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Guter v. Security Benefit Ass'n

Supreme Court of Illinois
Apr 20, 1929
166 N.E. 521 (Ill. 1929)


No. 19366. Reversed and remanded.

Opinion filed April 20, 1929 Rehearing denied June 7, 1929.

WRIT OF ERROR to the Second Division of the Appellate Court for the First District; — heard in that court on appeal from the Superior Court of Cook county; the Hon. M.L. McKINLEY, Judge, presiding.

HARRY H. FELGAR, for plaintiff in error.

A.W. FULTON, and S.J. FULTON, for defendant in error.

Defendant in error, the Security Benefit Association, a mutual benefit society, recovered a judgment of nil capiat upon an instructed verdict in a suit brought against it in the superior court of Cook county by plaintiff in error, Stella Guter, on a benefit certificate on the life of her brother, Frank Guter. On appeal to the Appellate Court for the First District the judgment was affirmed. The cause is now here by leave of this court upon certiorari.

The declaration was in the usual form used in a suit of this character and alleged the issuance of the benefit certificate to Frank Guter, in which defendant in error promised to pay, in case of his death, certain death benefits to plaintiff in error, and that upon his death plaintiff in error had made proof of death and demanded payment, which had been refused. Defendant in error did not file the general issue to the declaration but filed six special pleas setting out affirmative defenses. Defendant's six special pleas of defense were, that Frank Guter's answers and statements in his application, which he warranted as true and on which warranty defendant relied as true or it would not have issued the policy, were untrue, to-wit:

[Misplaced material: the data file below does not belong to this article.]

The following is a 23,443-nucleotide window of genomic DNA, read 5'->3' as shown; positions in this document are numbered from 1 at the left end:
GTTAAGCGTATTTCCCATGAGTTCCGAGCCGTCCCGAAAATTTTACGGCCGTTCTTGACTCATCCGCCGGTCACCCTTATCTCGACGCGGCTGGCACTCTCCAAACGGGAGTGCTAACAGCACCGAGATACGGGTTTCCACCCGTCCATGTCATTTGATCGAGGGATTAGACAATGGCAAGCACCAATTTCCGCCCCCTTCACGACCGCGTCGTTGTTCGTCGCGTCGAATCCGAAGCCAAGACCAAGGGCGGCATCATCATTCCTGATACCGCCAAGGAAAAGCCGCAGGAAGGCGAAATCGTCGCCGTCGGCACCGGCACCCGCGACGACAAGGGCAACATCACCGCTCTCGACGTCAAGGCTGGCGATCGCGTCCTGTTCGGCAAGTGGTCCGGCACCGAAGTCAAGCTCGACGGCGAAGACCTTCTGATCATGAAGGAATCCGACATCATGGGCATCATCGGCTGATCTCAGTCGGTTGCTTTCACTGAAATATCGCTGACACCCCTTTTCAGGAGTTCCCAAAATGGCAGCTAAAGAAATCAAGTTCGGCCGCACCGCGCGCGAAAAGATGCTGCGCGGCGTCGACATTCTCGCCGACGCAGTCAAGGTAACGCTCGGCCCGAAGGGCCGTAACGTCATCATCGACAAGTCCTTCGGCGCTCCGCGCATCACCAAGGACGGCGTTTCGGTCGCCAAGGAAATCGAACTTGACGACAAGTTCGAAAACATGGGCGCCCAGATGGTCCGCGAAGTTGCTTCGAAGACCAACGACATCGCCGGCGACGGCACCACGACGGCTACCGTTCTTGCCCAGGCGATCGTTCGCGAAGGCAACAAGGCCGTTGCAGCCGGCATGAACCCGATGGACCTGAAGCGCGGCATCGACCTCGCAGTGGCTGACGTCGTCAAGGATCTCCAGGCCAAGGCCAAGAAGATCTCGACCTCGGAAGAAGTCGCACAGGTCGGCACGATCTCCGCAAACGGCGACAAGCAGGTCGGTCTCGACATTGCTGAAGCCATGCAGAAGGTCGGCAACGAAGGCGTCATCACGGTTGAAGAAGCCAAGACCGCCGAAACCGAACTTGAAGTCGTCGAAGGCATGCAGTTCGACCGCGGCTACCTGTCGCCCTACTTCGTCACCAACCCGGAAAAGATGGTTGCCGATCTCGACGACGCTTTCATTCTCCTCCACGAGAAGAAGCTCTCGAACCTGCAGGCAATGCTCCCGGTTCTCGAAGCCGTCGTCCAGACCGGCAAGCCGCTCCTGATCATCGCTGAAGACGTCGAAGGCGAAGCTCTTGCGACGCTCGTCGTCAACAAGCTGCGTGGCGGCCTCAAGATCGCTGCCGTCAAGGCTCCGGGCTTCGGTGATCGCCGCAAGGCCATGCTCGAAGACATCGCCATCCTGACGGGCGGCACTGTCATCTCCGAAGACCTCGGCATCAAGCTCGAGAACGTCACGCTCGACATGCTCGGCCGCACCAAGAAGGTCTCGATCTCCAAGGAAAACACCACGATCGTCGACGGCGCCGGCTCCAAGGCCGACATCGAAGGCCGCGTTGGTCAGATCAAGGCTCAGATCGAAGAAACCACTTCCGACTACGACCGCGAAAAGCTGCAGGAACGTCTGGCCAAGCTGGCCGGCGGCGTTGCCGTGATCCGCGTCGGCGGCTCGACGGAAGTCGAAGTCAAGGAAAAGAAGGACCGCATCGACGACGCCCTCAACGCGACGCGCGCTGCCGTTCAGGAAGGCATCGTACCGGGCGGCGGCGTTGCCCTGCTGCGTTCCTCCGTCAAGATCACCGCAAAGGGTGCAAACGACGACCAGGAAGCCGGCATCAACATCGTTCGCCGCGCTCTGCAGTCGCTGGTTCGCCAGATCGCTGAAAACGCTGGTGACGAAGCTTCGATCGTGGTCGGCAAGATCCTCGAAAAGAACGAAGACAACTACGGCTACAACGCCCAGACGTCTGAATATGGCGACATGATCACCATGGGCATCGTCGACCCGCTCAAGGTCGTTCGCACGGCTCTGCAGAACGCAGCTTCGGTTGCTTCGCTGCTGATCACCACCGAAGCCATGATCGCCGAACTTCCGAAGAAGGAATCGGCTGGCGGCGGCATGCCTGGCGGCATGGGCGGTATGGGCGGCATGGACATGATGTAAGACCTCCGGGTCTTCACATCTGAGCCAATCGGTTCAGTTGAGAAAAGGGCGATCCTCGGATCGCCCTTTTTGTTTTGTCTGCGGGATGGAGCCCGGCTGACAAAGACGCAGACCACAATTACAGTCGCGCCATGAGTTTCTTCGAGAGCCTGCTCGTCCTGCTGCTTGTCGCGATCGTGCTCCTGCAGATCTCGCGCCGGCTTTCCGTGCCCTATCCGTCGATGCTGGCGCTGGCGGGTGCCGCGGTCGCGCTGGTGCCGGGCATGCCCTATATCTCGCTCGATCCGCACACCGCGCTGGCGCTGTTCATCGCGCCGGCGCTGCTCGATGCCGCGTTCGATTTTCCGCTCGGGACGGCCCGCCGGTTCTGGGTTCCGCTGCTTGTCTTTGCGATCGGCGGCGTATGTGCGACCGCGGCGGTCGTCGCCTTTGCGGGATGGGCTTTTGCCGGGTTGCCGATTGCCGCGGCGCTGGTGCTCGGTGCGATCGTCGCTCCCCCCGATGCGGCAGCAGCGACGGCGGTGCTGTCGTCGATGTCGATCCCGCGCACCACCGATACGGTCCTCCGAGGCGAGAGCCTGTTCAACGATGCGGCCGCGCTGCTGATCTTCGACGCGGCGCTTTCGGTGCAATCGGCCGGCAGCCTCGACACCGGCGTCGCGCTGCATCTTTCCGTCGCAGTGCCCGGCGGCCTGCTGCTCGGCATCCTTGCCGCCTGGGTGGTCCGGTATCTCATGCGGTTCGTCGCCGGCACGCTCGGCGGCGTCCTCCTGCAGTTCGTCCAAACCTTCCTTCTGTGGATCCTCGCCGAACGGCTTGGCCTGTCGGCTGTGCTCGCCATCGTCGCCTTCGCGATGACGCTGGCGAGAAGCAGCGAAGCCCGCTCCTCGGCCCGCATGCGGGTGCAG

First plea: He stated his mother died of pneumonia, sick one week, while his mother and father both died of tuberculosis.

Second plea: That neither of his parents had been afflicted with tuberculosis, while both died of tuberculosis.

Third plea: That for two years prior to his application he had not lived with, nursed or associated with anyone afflicted with tuberculosis, while he had in said period resided and associated with his father, who was so afflicted.

Fourth plea: That he was in good health at the making of the application, while he was not but was afflicted with tuberculosis.

Fifth plea: That he had not been under the care of or consulted a physician or surgeon for seven years, while he had consulted certain physicians concerning himself within seven years.

Sixth plea: That he warranted he was in sound physical and mental condition, while he was not sound but afflicted with tuberculosis.

Plaintiff in error filed a replication, in which she alleged that she ought not to be barred from having her action "because she says that the execution of said policy, and the application for same by said deceased, was obtained fairly and not by fraud and circumvention of the plaintiff or said deceased, nor of any facts unknown to the defendant in matter and form as the defendant has above in that plea alleged." No demurrer was filed to this replication or to any pleading in the case. The pleadings in effect admitted a prima facie case in plaintiff in error. The issue as made by the replication and pleas was whether or not "the execution of the policy and the application for the same by the deceased was obtained fairly, and not by the fraud and circumvention of the plaintiff or said deceased nor of any facts unknown to the defendant." Plaintiff in error made out a case by introducing the benefit certificate, proving the death, the giving of notice and proof of death. The burden of proof, under the pleas, was upon plaintiff in error.